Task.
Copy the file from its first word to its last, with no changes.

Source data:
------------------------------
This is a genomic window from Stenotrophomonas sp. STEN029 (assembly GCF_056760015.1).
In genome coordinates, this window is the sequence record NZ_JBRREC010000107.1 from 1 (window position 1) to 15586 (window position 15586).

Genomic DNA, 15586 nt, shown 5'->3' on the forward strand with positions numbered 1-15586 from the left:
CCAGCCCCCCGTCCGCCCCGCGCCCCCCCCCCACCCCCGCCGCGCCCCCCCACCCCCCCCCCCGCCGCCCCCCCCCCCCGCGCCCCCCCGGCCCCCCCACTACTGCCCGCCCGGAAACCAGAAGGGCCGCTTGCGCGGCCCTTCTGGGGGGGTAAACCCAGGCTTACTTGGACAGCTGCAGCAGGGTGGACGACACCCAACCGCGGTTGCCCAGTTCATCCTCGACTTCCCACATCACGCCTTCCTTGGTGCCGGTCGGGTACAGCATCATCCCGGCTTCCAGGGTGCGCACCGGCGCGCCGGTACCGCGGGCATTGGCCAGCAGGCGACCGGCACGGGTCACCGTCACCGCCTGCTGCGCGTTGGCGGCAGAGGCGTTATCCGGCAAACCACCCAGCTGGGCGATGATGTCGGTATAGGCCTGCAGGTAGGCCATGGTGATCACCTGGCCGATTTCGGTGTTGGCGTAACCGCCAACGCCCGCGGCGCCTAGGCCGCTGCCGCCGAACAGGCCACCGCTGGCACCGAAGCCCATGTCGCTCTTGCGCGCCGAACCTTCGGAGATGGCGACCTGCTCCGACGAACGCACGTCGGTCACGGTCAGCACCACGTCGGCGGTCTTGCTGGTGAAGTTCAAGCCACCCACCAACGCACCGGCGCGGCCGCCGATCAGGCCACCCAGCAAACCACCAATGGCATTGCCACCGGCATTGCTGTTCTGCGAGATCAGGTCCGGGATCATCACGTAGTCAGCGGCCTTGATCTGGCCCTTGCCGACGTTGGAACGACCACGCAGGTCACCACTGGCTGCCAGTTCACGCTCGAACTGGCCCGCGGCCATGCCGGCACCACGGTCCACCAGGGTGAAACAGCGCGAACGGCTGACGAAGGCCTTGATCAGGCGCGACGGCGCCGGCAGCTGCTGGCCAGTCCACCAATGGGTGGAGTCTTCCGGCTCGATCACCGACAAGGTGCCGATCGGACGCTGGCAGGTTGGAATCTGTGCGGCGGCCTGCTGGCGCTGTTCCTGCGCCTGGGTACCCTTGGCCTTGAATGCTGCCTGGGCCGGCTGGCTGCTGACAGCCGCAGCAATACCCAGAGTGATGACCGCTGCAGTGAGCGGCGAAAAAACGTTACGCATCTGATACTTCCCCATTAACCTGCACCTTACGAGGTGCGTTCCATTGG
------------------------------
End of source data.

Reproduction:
This is a genomic window from Stenotrophomonas sp. STEN029 (assembly GCF_056760015.1).
In genome coordinates, this window is the sequence record NZ_JBRREC010000107.1 from 1 (window position 1) to 15586 (window position 15586).

Genomic DNA, 15586 nt, shown 5'->3' on the forward strand with positions numbered 1-15586 from the left:
CCAGCCCCCCGTCCGCCCCGCGCCCCCCCCCCACCCCCGCCGCGCCCCCCCACCCCCCCCCCCGCCGCCCCCCCCCCCCGCGCCCCCCCGGCCCCCCCACTACTGCCCGCCCGGAAACCAGAAGGGCCGCTTGCGCGGCCCTTCTGGGGGGGTAAACCCAGGCTTACTTGGACAGCTGCAGCAGGGTGGACGACACCCAACCGCGGTTGCCCAGTTCATCCTCGACTTCCCACATCACGCCTTCCTTGGTGCCGGTCGGGTACAGCATCATCCCGGCTTCCAGGGTGCGCACCGGCGCGCCGGTACCGCGGGCATTGGCCAGCAGGCGACCGGCACGGGTCACCGTCACCGCCTGCTGCGCGTTGGCGGCAGAGGCGTTATCCGGCAAACCACCCAGCTGGGCGATGATGTCGGTATAGGCCTGCAGGTAGGCCATGGTGATCACCTGGCCGATTTCGGTGTTGGCGTAACCGCCAACGCCCGCGGCGCCTAGGCCGCTGCCGCCGAACAGGCCACCGCTGGCACCGAAGCCCATGTCGCTCTTGCGCGCCGAACCTTCGGAGATGGCGACCTGCTCCGACGAACGCACGTCGGTCACGGTCAGCACCACGTCGGCGGTCTTGCTGGTGAAGTTCAAGCCACCCACCAACGCACCGGCGCGGCCGCCGATCAGGCCACCCAGCAAACCACCAATGGCATTGCCACCGGCATTGCTGTTCTGCGAGATCAGGTCCGGGATCATCACGTAGTCAGCGGCCTTGATCTGGCCCTTGCCGACGTTGGAACGACCACGCAGGTCACCACTGGCTGCCAGTTCACGCTCGAACTGGCCCGCGGCCATGCCGGCACCACGGTCCACCAGGGTGAAACAGCGCGAACGGCTGACGAAGGCCTTGATCAGGCGCGACGGCGCCGGCAGCTGCTGGCCAGTCCACCAATGGGTGGAGTCTTCCGGCTCGATCACCGACAAGGTGCCGATCGGACGCTGGCAGGTTGGAATCTGTGCGGCGGCCTGCTGGCGCTGTTCCTGCGCCTGGGTACCCTTGGCCTTGAATGCTGCCTGGGCCGGCTGGCTGCTGACAGCCGCAGCAATACCCAGAGTGATGACCGCTGCAGTGAGCGGCGAAAAAACGTTACGCATCTGATACTTCCCCATTAACCTGCACCTTACGAGGTGCGTTCCATTGG